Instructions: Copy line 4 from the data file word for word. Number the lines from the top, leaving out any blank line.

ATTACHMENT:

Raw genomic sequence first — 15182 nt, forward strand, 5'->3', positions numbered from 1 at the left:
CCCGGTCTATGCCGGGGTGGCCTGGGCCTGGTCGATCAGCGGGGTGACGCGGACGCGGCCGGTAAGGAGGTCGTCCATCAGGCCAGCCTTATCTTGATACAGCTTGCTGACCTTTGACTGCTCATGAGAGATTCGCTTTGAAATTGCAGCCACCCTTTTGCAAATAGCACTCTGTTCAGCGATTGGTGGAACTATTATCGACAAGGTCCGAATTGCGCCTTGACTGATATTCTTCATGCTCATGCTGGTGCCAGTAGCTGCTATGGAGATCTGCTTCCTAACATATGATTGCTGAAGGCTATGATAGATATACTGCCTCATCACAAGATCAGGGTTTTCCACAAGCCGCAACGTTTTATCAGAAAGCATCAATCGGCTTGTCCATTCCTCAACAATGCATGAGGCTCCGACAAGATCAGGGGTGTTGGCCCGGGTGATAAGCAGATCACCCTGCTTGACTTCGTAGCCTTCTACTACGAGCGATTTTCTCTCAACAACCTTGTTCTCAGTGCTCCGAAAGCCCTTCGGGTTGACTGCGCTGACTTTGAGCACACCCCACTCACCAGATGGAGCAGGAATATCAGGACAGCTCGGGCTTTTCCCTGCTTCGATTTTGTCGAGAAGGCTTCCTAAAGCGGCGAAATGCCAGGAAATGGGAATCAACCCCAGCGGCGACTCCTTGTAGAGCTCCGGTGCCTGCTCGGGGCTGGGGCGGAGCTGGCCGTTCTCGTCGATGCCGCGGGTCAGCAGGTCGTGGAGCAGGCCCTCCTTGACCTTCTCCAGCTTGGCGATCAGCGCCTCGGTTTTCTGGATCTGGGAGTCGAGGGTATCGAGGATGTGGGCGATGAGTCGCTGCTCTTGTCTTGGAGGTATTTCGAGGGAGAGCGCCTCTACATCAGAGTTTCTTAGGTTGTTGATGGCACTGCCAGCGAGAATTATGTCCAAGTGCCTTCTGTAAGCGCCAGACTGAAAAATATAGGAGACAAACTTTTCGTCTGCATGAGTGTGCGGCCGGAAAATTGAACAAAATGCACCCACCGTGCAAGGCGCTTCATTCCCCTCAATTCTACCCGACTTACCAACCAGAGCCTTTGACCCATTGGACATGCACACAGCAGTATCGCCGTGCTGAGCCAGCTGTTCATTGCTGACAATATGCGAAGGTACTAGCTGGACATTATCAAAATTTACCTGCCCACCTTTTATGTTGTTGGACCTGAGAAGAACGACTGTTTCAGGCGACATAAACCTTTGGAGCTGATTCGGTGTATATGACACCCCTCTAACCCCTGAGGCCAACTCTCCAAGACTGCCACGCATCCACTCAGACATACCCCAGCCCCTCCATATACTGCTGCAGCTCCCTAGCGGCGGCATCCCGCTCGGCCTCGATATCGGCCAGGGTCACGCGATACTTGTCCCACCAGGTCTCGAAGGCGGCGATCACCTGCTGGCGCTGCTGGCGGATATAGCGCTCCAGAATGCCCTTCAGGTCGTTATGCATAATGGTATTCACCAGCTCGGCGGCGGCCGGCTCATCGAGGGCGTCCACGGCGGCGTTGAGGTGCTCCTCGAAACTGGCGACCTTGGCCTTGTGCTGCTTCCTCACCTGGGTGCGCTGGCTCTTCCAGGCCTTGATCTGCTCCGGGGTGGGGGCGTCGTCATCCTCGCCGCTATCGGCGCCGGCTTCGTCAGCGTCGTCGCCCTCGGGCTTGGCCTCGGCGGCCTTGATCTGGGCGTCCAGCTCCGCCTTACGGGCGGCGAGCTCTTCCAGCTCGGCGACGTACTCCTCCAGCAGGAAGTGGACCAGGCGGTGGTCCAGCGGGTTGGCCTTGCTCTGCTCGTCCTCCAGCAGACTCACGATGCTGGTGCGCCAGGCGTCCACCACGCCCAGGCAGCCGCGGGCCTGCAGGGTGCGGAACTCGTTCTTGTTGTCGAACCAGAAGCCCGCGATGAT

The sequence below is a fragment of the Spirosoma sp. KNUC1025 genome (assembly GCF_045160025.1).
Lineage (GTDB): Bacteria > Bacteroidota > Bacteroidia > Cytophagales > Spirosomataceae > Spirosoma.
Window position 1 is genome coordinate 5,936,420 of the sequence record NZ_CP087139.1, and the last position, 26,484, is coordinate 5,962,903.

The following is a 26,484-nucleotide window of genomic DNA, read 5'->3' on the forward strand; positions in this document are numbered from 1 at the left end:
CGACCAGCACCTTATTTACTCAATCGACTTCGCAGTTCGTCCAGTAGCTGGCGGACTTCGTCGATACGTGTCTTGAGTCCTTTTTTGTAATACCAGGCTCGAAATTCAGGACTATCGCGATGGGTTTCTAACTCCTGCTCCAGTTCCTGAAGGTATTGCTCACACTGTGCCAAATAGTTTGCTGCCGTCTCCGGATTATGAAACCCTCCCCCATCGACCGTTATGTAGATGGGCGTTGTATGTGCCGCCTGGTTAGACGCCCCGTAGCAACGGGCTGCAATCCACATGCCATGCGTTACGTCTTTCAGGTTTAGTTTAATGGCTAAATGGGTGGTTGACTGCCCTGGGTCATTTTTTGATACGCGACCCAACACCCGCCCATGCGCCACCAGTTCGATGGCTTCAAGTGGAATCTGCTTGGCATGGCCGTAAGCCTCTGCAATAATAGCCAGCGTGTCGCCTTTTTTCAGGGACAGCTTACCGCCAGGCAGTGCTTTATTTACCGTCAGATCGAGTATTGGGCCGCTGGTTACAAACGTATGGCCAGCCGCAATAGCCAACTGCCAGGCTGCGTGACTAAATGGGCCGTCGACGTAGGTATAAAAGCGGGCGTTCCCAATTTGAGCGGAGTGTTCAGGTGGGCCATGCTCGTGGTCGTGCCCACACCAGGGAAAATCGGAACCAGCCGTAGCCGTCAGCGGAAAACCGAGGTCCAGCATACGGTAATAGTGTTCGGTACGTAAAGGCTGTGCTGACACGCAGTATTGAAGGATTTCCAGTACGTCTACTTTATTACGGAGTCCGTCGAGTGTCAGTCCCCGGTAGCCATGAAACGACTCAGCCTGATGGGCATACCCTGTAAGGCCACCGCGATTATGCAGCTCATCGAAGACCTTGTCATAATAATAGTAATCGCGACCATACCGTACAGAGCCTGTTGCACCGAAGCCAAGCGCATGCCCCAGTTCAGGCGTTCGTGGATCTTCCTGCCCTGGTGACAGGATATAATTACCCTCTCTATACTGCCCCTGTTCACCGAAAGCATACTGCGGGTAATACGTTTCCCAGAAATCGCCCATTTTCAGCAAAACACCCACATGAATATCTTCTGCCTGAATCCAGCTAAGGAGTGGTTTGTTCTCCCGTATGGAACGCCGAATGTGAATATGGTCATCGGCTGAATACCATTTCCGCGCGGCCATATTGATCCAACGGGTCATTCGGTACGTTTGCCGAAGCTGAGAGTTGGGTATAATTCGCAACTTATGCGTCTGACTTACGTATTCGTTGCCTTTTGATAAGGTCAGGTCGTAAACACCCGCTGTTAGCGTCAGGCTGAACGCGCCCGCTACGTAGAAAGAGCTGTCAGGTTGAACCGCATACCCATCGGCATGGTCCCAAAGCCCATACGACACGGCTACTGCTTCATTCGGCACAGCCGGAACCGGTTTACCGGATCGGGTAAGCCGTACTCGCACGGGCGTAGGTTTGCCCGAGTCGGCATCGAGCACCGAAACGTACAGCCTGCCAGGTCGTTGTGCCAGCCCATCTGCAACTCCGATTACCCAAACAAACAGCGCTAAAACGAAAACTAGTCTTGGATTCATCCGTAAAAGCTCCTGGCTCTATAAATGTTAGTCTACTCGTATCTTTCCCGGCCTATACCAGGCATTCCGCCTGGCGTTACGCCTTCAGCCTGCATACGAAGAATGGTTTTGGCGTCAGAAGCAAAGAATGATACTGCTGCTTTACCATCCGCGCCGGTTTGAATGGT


Lineage (GTDB): Bacteria > Bacteroidota > Bacteroidia > Cytophagales > Spirosomataceae > Spirosoma.